The Science Behind Why Babies Do Somersaults in Your Belly Is Really Neat
One of the coolest (and weirdest!) parts of pregnancy is when the baby starts to move around. One day you feel this little pop or blip, and from that moment on, it’s like a party in your tummy. Towards the end of your pregnancy, when space has become an issue, the flips and turns can look and feel almost otherworldly. I suppose I always figured that my babies flipped around because they were trying to get comfortable and stretch their little arms and legs. But new research has shed some light on fetal movement, and honestly, it’s fascinating.
Doctors tell pregnant women to pay attention to fetal movement for a variety of reasons (especially in the final trimester).
But for the first time, researchers have discovered WHY babies move in utero. Spoiler alert: it’s not just to make us uncomfortable.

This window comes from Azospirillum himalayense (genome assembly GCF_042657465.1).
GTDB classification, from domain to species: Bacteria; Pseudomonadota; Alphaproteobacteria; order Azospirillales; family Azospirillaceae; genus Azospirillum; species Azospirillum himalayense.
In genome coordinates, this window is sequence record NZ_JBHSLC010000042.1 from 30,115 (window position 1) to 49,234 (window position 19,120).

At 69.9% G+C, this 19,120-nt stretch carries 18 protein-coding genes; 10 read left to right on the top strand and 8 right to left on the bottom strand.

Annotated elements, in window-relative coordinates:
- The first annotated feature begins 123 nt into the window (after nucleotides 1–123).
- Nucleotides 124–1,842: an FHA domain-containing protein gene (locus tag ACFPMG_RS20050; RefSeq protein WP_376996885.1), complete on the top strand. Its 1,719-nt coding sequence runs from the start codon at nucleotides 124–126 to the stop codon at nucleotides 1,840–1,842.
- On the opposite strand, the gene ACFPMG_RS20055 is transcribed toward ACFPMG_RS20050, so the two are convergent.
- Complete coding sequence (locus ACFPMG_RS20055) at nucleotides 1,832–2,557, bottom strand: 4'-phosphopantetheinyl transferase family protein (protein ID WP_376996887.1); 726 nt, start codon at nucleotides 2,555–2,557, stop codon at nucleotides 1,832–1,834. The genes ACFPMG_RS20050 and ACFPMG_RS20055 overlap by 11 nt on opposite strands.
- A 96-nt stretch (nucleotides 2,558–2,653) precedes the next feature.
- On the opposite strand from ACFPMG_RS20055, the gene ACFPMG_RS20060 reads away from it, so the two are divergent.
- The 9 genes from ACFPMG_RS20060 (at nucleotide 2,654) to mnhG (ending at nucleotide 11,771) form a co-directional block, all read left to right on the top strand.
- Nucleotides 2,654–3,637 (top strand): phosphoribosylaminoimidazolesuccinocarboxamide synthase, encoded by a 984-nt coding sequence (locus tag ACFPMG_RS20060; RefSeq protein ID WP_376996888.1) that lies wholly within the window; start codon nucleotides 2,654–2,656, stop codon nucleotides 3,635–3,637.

A new study in the journal DevelopmentÂ says that all that movement in your belly is for a really good reason. Babies move in utero to develop strong bones and joints (that they then use to kick us right in the bladder, by I digress). By examining chick and mouse embryos, researchers were able to determine that the movement stimulates molecular interaction, helping the cells and tissues develop into functional and healthy joints and bones. Where the cells are inside the embryo determines if they’ll become bones or cartilage.
Isn’t that amazing?
Every little movement is a tiny point of development in your baby’s musculoskeletal system. And if there’s little or no movement? That could signal problems down the road, like brittle bones or abnormal joints.
Paula Murphy, a professor of zoology at Trinity College Dublin, co-led the study groundbreaking study. She says, “Our new findings show that in the absence of embryonic movement the cells that should form articular cartilage receive incorrect molecular signals, where one type of signal is lost while another inappropriate signal is activated in its place.Â In short, the cells receive the signal that says ‘make bone’ when they should receive the signal that says ‘make cartilage’.”
The little bean in your belly is making moves pretty much right from the start.
And each move is a big deal for their development. Still hurts and looks freaky towards the end, though. Even if it is good for them.
(Image: iStock / Saulich)